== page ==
Hagelbäck, J., Liapota, P., Lincke, A. & Löwe, W. (2019). Variants of Dynamic Time Warping and their Performance in Human Movement Assessment. In: 21st International Conference on Artificial Intelligence (ICAI'19: July 29 - August 1, 2019, las Vegas, USA): . Paper presented at 21st International Conference on Artificial Intelligence, ICAI'19: July 29 - August 1, 2019, las Vegas, USA. CSREA Press
Open this publication in new window or tab >>Variants of Dynamic Time Warping and their Performance in Human Movement Assessment
2019 (English)In: 21st International Conference on Artificial Intelligence (ICAI'19: July 29 - August 1, 2019, las Vegas, USA), CSREA Press, 2019Conference paper, Published paper (Refereed)
Abstract [en]

The advent of commodity 3D sensor technology enabled, amongst other things, the efficient and effective assessment of human movements. Statistical and machine learning approaches map recorded movement instances to expert scores to train models for the automated assessment of new movements. However, there are many variations in selecting the approaches and setting the parameters for achieving good performance, i.e., high scoring accuracy and low response time. The present paper researches the design space and the impact of sequence alignment on accuracy and response time. More specifically, we introduce variants of Dynamic Time Warping (DTW) for aligning the phases of slow and fast movement instances and assess their effect on the scoring accuracy and response time. Results show that an automated stripping of leading and trailing frames not belonging to the movement (using one DTW variant) followed by an alignment of selected frames in the movements (based on another DTW variant) outperforms the original DTW and other suggested variants thereof. Since these results are independent of the selected learning approach and do not rely on the movement specifics, the results can help improving the performance of automated human movement assessment, in general.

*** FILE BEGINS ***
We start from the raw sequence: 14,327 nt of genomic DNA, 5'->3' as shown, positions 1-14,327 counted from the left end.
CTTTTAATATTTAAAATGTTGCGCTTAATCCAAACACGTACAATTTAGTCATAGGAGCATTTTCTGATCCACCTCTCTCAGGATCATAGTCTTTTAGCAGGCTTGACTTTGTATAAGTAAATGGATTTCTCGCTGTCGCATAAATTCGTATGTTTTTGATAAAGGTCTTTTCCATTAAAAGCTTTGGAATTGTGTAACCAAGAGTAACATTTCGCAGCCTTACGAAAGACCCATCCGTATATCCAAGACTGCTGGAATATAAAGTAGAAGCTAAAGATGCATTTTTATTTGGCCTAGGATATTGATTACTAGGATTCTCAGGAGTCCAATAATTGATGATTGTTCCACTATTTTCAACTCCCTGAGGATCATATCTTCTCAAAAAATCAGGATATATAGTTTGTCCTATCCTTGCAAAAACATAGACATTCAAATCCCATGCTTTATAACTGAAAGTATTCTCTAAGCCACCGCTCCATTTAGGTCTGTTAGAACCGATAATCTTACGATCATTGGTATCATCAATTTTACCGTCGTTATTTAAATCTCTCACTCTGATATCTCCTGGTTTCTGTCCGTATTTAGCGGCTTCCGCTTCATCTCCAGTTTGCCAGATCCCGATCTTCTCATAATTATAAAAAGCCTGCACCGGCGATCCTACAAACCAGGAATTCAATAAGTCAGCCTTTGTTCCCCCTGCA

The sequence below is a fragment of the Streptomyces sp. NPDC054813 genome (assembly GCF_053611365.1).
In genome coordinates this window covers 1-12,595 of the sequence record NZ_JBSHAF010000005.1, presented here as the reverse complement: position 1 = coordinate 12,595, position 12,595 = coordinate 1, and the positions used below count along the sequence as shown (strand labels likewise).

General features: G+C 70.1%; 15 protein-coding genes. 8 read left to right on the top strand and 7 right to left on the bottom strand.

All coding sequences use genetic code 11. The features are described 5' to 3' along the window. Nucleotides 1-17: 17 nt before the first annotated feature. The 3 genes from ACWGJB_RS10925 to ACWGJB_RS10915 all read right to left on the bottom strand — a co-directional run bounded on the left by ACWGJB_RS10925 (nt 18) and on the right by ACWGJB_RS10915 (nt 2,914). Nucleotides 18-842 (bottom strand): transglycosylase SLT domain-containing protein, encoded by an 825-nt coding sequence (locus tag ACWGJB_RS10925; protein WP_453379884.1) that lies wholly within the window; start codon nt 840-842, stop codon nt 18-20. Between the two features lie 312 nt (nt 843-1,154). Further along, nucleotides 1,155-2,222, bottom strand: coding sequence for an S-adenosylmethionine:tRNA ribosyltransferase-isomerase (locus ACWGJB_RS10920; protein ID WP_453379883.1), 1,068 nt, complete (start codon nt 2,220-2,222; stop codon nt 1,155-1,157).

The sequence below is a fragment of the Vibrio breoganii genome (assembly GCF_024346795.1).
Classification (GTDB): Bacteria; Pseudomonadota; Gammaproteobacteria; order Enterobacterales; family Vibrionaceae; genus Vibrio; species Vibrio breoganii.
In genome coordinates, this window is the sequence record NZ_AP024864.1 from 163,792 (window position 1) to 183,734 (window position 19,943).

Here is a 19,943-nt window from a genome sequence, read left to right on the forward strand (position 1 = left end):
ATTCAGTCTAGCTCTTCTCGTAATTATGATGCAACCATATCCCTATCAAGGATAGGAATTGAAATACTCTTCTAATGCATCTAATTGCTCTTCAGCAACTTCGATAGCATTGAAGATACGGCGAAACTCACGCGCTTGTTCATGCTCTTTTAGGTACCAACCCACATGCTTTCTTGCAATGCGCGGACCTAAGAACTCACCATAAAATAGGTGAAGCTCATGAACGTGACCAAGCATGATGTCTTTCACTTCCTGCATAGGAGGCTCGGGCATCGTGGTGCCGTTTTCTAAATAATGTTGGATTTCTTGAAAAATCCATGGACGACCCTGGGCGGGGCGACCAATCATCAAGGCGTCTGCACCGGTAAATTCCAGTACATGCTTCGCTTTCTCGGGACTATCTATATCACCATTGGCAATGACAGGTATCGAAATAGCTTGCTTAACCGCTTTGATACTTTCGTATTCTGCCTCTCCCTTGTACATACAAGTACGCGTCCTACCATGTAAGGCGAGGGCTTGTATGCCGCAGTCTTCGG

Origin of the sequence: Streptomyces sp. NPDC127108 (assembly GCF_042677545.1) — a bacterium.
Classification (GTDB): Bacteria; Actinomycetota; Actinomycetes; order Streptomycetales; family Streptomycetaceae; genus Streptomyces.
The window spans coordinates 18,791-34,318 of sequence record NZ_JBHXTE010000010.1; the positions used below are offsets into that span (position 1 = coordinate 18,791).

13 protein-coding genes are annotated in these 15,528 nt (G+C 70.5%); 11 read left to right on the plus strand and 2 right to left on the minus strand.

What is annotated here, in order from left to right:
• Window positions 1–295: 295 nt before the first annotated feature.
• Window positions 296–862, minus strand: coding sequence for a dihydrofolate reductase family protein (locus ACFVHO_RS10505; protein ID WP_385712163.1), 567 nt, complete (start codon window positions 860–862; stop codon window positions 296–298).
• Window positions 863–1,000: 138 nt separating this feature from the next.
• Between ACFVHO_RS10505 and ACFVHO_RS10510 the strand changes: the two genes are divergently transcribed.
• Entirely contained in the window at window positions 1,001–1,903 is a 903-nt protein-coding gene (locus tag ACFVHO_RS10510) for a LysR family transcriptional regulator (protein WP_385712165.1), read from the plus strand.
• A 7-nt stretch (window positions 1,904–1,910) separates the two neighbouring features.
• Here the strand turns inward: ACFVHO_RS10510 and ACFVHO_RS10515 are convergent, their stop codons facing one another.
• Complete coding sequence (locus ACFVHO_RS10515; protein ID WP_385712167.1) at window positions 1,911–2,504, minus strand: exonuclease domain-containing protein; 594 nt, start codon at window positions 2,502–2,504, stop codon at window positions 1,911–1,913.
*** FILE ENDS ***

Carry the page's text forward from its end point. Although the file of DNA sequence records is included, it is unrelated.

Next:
Place, publisher, year, edition, pages
CSREA Press, 2019
Keywords
Dynamic Time Warping variants, human movement assessment
National Category
Computer Sciences
Research subject
Computer and Information Sciences Computer Science
Identifiers
urn:nbn:se:lnu:diva-89181 (URN)
Conference
21st International Conference on Artificial Intelligence, ICAI'19: July 29 - August 1, 2019, las Vegas, USA
Available from: 2019-09-18 Created: 2019-09-18 Last updated: 2019-09-18
Golub, K., Hagelbäck, J. & Ardö, A. (2018). Automatic classification using DDC on the Swedish Union Catalogue. In: Philipp Mayr, Douglas Tudhope, Joseph Busch, Koraljka Golub, Marjorie Hlava & Marcia Zeng (Ed.), Proceedings of the 18th European Networked Knowledge Organization Systems (NKOS 2018) Workshop, Porto, Portugal, September 13, 2018: . Paper presented at 18th European Networked Knowledge Organization Systems Workshop (NKOS 2018), Porto, Portugal, September 13, 2018 (pp. 4-16). CEUR-WS.org
Open this publication in new window or tab >>Automatic classification using DDC on the Swedish Union Catalogue
2018 (English)In: Proceedings of the 18th European Networked Knowledge Organization Systems (NKOS 2018) Workshop, Porto, Portugal, September 13, 2018 / [ed] Philipp Mayr, Douglas Tudhope, Joseph Busch, Koraljka Golub, Marjorie Hlava & Marcia Zeng, CEUR-WS.org , 2018, p. 4-16Conference paper, Published paper (Refereed)